Programming Cells to Fight Diseases


New research carried out by Professor Alfonso Jaramillo and colleagues in the School of Life Sciences has discovered that ribonucleic acid (RNA) is produced in large quantities by animals and plants can be genetically engineered to allow researchers to program the activities of a cell.
Ribonucleic acid carries information about DNA and protein in cells, and the researchers have shown that these molecules can be made and organized into sequences of commands-similar to computer software codes-which give specific instructions, want.
It can be used in a wide variety of applications, from mobile phones to mobile phones, to mobile phones, and to mobile phones. .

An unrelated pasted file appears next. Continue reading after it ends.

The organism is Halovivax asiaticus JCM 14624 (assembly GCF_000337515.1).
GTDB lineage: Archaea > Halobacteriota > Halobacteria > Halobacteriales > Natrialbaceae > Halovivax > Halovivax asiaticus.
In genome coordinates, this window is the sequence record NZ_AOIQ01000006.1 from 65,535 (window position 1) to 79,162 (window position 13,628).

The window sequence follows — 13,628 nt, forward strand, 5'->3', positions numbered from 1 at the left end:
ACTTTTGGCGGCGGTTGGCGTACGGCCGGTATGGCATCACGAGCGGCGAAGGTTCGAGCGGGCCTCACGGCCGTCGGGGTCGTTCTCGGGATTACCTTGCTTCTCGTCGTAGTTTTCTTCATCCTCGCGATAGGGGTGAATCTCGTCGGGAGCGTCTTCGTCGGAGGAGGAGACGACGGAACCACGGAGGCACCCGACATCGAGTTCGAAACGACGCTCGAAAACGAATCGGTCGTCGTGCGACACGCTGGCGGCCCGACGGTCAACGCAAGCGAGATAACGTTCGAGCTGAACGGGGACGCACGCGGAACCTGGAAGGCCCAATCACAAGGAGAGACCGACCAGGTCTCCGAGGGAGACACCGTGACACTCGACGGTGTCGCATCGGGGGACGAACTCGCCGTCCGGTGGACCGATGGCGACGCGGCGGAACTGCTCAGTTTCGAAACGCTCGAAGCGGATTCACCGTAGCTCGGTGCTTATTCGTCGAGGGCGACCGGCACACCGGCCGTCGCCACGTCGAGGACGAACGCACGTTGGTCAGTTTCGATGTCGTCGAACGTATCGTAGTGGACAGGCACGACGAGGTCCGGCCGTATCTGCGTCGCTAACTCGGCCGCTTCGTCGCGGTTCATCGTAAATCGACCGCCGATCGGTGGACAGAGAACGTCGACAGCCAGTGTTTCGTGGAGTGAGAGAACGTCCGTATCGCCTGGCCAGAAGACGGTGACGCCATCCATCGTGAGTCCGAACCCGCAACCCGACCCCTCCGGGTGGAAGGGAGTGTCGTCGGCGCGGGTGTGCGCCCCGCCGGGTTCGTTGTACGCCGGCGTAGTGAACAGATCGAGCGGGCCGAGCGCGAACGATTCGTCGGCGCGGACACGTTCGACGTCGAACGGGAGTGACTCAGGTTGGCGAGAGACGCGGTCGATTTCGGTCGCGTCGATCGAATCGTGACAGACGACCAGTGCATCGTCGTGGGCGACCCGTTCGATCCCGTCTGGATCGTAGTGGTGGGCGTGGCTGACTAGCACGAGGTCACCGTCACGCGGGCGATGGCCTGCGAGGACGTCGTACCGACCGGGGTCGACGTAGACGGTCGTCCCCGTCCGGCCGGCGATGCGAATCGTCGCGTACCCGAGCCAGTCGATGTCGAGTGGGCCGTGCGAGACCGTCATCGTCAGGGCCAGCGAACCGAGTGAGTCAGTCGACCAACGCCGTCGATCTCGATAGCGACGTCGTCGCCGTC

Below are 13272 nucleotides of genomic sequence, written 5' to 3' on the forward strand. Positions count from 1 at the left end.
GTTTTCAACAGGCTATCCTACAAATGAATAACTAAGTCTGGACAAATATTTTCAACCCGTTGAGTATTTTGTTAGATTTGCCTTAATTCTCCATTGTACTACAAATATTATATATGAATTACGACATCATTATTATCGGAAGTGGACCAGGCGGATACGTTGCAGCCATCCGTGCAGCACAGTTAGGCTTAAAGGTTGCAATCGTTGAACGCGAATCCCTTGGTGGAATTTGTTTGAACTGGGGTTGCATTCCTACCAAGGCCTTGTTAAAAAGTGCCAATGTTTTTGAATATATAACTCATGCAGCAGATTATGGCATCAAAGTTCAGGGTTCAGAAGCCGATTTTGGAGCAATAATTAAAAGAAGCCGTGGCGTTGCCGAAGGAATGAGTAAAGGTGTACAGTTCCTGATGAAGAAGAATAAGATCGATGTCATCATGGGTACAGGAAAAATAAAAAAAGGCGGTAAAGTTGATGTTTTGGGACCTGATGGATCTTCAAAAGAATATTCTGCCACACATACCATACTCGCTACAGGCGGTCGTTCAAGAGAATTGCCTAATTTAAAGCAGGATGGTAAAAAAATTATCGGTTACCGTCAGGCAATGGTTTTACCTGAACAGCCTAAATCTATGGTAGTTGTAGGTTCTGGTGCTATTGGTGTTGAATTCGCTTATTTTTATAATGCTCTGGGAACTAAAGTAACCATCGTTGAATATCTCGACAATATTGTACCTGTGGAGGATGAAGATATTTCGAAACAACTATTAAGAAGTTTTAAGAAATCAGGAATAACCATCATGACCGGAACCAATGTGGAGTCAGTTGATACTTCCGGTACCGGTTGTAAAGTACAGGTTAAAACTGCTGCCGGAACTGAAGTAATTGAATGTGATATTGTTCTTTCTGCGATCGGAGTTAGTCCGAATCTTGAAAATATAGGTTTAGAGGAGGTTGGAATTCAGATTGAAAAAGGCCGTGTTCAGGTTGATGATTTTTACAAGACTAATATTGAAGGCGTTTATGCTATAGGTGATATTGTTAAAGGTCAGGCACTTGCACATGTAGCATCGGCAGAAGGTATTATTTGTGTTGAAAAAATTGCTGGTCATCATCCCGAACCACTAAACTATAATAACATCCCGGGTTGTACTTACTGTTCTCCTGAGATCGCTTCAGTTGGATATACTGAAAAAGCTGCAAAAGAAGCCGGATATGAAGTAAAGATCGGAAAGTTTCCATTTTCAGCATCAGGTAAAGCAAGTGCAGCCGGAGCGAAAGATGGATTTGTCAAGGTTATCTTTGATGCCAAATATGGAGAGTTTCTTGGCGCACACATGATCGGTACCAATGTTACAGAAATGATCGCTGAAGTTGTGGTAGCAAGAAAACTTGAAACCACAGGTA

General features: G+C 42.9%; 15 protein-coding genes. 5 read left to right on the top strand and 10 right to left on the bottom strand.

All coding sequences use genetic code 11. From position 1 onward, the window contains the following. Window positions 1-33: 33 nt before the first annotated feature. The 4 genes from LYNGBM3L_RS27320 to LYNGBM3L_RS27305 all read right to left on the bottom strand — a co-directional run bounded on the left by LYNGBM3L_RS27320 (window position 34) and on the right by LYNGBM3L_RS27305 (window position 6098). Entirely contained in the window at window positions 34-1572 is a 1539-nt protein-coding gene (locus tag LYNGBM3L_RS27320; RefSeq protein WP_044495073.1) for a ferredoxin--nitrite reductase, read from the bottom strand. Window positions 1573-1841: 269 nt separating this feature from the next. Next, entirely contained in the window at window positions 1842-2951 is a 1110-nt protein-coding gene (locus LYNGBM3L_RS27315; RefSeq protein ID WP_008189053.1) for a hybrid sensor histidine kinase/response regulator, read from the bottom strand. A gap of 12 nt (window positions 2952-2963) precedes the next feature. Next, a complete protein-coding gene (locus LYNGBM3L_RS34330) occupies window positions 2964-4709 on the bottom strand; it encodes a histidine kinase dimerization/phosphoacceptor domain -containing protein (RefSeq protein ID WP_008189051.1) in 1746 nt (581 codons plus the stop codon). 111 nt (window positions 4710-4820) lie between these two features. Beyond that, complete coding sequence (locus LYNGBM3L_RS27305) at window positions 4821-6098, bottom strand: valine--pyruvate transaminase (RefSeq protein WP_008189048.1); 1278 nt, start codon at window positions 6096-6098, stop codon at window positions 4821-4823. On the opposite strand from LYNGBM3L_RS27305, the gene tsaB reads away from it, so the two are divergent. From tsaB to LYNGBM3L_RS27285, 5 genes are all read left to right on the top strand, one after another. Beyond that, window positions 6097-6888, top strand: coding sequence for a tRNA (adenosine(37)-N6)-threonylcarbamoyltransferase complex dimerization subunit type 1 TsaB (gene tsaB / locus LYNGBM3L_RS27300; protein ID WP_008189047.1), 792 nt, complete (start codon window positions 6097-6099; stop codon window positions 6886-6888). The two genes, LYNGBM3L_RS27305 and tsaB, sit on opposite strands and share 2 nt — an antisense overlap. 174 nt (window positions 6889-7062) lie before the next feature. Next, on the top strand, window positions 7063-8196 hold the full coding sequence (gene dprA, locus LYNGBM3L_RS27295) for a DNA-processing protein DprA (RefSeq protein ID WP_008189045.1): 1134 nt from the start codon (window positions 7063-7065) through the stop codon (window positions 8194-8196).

The scientist made their discovery by first modeling all possible interactions of RNA sequence on a computer. They have constructed the deoxyribonucleic acid (DNA) encoding the RNA designs, validated on cells of a bacteria in the laboratory.
After making the bacterial cells to produce RNA sequences, the scientist observed that they had changed the gene expression according to the RNA program. This demonstrates that it is possible to program cells with pre-defined RNA commands.


Scientists Reveal Rules that Govern Formation of Ribs


Recently, researchers from the USC Stem Cell lab of Francesca Mariani shared a recipe for ribs. In a new publication, the scientists examine ribcage development, which protects the internal organs, supports the body and enables life on land.
In the study, the researchers describe a computational tool that simulates the choices that cells make when the ribcage develops in a mouse embryo. Several cells to form the bony part of each rib while some cells to make the cartilage part of each rib. Understanding this process requires the scientists to integrate the effects of cell communication, cell growth, and cell death in order to know how the skeleton is formed.